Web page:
Tamsin comes from a long line of witches with special talents. In her family, some can see the future, some can find lost things, and some have the power of persuasion. Tamsin feels like an outcast though because it seems her talent never materialized. When a stranger mistakes her for her powerful sister Rowena, Tamsin goes along with the ruse because she wants to feel like she belongs. But is helping the stranger in his mission a terrible mistake?
There are quite a few aspects I really liked about this one. First, I found it refreshing to read a YA book where I didn’t have to attend a high school class. Tamsin mentions her school, but fortunately, none of the action happens there. Instead we get a couple of really fun backdrops including a creepy old NYC townhouse in several different time periods. Yep, the main character gets to time travel – and I always love that. In fact, I wish she would have done more of it (or that the author had written the modern scenes to be as evocative as those set in the past).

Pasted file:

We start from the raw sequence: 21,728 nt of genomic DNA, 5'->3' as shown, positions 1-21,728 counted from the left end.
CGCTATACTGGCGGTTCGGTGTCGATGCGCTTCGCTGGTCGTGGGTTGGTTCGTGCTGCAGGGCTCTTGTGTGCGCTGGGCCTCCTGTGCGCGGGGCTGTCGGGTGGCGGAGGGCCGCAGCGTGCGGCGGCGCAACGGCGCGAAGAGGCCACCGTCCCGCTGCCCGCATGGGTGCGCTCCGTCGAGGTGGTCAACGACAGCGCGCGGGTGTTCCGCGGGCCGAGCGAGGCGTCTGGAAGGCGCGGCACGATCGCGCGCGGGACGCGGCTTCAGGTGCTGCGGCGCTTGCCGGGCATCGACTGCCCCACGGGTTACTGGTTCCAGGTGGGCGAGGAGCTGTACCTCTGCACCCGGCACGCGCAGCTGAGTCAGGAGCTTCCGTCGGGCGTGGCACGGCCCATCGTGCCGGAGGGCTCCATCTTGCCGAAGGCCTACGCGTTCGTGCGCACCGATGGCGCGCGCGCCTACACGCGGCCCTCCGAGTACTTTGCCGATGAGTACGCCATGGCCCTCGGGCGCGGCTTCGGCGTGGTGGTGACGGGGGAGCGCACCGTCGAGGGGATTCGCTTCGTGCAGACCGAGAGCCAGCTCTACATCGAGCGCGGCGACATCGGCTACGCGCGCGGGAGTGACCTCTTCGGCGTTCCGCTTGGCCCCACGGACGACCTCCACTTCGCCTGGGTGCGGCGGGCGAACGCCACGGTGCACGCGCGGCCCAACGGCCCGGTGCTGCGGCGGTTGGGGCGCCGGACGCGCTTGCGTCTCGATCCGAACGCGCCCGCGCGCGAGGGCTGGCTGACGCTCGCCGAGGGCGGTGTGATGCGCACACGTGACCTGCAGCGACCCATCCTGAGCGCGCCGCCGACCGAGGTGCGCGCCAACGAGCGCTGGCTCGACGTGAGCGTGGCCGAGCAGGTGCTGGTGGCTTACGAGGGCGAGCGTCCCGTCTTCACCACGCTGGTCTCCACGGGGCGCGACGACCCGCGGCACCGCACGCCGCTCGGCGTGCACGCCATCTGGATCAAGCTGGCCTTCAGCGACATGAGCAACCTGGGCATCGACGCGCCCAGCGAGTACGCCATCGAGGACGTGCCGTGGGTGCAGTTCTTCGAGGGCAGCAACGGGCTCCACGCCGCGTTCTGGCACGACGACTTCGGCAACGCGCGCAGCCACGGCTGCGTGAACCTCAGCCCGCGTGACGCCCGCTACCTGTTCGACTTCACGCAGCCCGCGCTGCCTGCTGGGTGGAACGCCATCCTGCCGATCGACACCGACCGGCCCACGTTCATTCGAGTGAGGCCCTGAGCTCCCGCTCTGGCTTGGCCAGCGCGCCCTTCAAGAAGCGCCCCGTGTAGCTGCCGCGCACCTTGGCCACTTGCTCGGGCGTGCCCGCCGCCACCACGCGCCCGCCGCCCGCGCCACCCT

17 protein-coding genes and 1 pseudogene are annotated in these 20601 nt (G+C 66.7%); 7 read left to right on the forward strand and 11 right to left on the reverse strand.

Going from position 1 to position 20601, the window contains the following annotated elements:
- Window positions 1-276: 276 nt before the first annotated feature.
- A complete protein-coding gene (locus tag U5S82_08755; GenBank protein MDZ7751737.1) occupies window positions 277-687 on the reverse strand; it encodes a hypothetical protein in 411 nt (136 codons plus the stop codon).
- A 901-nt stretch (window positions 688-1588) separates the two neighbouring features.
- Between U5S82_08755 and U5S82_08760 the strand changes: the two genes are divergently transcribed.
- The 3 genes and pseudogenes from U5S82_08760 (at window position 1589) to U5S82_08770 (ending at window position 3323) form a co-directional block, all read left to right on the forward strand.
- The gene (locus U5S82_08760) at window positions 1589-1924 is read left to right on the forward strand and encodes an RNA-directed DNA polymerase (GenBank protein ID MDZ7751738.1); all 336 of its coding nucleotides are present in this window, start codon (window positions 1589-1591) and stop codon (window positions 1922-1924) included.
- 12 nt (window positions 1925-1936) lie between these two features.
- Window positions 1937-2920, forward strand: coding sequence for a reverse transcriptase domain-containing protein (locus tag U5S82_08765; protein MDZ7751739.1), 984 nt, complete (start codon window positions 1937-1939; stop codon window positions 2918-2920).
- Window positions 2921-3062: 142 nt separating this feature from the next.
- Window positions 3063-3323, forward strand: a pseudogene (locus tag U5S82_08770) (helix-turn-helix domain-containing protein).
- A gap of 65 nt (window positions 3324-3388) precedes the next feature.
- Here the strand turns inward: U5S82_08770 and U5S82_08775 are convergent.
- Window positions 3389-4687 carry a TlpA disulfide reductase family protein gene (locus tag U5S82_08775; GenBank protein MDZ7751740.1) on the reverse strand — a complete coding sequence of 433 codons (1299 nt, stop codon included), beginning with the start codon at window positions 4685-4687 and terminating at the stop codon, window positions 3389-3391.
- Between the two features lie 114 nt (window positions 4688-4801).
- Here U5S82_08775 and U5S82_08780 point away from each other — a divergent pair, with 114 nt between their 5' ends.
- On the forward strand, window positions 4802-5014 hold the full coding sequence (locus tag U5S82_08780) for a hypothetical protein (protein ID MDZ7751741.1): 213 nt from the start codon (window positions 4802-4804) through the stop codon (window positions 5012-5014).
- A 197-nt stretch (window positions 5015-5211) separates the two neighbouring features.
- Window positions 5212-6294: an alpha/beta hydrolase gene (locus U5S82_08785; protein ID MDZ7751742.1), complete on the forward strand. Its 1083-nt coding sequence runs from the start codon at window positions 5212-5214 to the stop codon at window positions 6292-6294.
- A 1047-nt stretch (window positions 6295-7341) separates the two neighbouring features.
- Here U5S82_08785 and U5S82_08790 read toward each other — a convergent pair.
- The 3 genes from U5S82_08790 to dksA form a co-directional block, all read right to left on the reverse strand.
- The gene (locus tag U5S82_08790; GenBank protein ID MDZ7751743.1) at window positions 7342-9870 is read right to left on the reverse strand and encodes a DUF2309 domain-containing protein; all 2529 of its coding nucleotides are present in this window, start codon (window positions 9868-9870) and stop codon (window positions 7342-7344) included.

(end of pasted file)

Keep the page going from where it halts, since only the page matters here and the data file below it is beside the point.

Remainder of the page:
This was a very quick read for me, and it was entertaining enough. I just never developed a strong emotional connection to any of the characters (with the possible exception of Tamsin’s grandmother, who was stellar in her short yet pivotal scenes). I mean I liked Tamsin (and tolerated Rowena), but I never really feared for her or anything. Perhaps part of that is the fault of the rather anemic antagonist (seriously, the McDonald’s Hamburglar is more menacing). I also found it jarring that Tamsin smoked cigarettes, so despite the low scare factor, I’d be reluctant to recommend this to very young teens.
Still, I thought the mythology and world building were intriguing enough that I’d be willing to check out a sequel. (NOTE: I have no confirmation for this, but I’ve heard there is one due this year called ALWAYS A WITCH.)
ONCE A WITCH is now available in hardcover. Find out more about it at www.onceawitch.com